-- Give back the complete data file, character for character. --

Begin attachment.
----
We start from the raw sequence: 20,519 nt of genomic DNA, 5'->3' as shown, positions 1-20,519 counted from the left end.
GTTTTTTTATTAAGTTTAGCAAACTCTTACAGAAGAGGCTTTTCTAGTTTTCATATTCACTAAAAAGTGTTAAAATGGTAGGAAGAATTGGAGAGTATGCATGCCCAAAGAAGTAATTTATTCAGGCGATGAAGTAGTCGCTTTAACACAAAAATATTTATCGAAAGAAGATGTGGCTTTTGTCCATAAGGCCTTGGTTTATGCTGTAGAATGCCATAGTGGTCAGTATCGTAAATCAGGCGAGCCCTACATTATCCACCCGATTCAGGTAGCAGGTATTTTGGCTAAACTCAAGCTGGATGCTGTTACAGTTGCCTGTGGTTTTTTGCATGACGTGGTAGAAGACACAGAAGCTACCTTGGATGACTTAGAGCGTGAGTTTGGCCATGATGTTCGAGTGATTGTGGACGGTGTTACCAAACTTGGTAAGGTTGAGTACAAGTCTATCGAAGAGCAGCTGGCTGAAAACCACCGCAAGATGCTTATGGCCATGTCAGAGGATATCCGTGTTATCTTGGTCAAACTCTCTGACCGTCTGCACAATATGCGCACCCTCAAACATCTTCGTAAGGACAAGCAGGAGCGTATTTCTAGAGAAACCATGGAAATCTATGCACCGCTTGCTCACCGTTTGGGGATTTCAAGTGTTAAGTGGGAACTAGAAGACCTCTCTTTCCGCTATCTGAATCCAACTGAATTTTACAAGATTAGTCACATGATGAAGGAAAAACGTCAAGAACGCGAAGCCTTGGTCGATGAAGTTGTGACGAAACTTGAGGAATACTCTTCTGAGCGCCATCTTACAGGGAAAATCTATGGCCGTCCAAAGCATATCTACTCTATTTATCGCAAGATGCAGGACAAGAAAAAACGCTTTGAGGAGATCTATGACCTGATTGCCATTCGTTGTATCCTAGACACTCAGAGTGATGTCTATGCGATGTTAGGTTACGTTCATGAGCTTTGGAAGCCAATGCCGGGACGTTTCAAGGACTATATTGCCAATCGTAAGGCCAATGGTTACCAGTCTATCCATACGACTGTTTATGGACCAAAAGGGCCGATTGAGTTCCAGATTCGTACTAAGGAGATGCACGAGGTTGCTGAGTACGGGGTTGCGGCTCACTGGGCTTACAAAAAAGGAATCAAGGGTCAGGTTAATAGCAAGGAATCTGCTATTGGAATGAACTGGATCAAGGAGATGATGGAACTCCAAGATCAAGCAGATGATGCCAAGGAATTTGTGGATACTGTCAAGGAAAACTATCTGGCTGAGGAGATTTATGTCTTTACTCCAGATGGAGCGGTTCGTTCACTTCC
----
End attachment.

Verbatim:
We start from the raw sequence: 20,519 nt of genomic DNA, 5'->3' as shown, positions 1-20,519 counted from the left end.
GTTTTTTTATTAAGTTTAGCAAACTCTTACAGAAGAGGCTTTTCTAGTTTTCATATTCACTAAAAAGTGTTAAAATGGTAGGAAGAATTGGAGAGTATGCATGCCCAAAGAAGTAATTTATTCAGGCGATGAAGTAGTCGCTTTAACACAAAAATATTTATCGAAAGAAGATGTGGCTTTTGTCCATAAGGCCTTGGTTTATGCTGTAGAATGCCATAGTGGTCAGTATCGTAAATCAGGCGAGCCCTACATTATCCACCCGATTCAGGTAGCAGGTATTTTGGCTAAACTCAAGCTGGATGCTGTTACAGTTGCCTGTGGTTTTTTGCATGACGTGGTAGAAGACACAGAAGCTACCTTGGATGACTTAGAGCGTGAGTTTGGCCATGATGTTCGAGTGATTGTGGACGGTGTTACCAAACTTGGTAAGGTTGAGTACAAGTCTATCGAAGAGCAGCTGGCTGAAAACCACCGCAAGATGCTTATGGCCATGTCAGAGGATATCCGTGTTATCTTGGTCAAACTCTCTGACCGTCTGCACAATATGCGCACCCTCAAACATCTTCGTAAGGACAAGCAGGAGCGTATTTCTAGAGAAACCATGGAAATCTATGCACCGCTTGCTCACCGTTTGGGGATTTCAAGTGTTAAGTGGGAACTAGAAGACCTCTCTTTCCGCTATCTGAATCCAACTGAATTTTACAAGATTAGTCACATGATGAAGGAAAAACGTCAAGAACGCGAAGCCTTGGTCGATGAAGTTGTGACGAAACTTGAGGAATACTCTTCTGAGCGCCATCTTACAGGGAAAATCTATGGCCGTCCAAAGCATATCTACTCTATTTATCGCAAGATGCAGGACAAGAAAAAACGCTTTGAGGAGATCTATGACCTGATTGCCATTCGTTGTATCCTAGACACTCAGAGTGATGTCTATGCGATGTTAGGTTACGTTCATGAGCTTTGGAAGCCAATGCCGGGACGTTTCAAGGACTATATTGCCAATCGTAAGGCCAATGGTTACCAGTCTATCCATACGACTGTTTATGGACCAAAAGGGCCGATTGAGTTCCAGATTCGTACTAAGGAGATGCACGAGGTTGCTGAGTACGGGGTTGCGGCTCACTGGGCTTACAAAAAAGGAATCAAGGGTCAGGTTAATAGCAAGGAATCTGCTATTGGAATGAACTGGATCAAGGAGATGATGGAACTCCAAGATCAAGCAGATGATGCCAAGGAATTTGTGGATACTGTCAAGGAAAACTATCTGGCTGAGGAGATTTATGTCTTTACTCCAGATGGAGCGGTTCGTTCACTTCC